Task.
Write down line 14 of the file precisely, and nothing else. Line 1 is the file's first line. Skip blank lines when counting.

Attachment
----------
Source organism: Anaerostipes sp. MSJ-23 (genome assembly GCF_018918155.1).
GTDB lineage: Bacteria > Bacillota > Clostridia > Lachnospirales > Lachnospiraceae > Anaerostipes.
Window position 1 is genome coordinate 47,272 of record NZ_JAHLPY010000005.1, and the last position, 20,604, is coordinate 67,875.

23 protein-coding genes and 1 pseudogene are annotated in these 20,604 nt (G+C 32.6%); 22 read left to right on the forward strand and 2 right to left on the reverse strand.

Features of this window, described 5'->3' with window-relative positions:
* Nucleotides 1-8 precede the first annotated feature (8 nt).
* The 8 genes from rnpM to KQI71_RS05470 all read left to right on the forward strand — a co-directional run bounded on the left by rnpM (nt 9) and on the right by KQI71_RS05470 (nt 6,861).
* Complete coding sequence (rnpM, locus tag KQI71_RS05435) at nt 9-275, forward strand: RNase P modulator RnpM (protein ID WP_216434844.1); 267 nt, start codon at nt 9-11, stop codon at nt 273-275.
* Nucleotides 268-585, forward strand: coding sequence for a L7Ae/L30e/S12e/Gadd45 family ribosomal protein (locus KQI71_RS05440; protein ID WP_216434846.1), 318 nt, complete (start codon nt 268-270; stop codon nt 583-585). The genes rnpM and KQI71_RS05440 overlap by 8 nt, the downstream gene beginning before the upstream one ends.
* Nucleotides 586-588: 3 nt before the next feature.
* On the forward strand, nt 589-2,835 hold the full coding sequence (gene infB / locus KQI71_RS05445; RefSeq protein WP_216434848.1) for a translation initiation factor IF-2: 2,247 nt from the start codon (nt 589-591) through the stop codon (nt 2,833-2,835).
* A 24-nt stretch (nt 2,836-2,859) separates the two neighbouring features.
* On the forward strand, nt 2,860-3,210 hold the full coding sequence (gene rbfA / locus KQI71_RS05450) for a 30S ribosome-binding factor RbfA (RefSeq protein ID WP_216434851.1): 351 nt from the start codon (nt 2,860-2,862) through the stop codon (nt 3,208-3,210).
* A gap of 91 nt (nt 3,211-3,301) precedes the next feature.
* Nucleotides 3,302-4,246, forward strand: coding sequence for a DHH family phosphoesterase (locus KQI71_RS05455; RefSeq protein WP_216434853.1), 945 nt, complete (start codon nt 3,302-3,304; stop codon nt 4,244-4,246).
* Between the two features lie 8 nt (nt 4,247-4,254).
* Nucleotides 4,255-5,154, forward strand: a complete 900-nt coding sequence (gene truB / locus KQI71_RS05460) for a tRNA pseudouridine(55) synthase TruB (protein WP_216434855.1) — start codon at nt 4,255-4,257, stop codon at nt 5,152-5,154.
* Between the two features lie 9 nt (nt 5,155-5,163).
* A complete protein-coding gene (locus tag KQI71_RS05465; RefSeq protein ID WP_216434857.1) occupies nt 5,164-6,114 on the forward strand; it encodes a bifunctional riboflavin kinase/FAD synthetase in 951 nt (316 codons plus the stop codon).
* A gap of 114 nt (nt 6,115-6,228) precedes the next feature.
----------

* A gap of 91 nt (nt 3,211-3,301) precedes the next feature.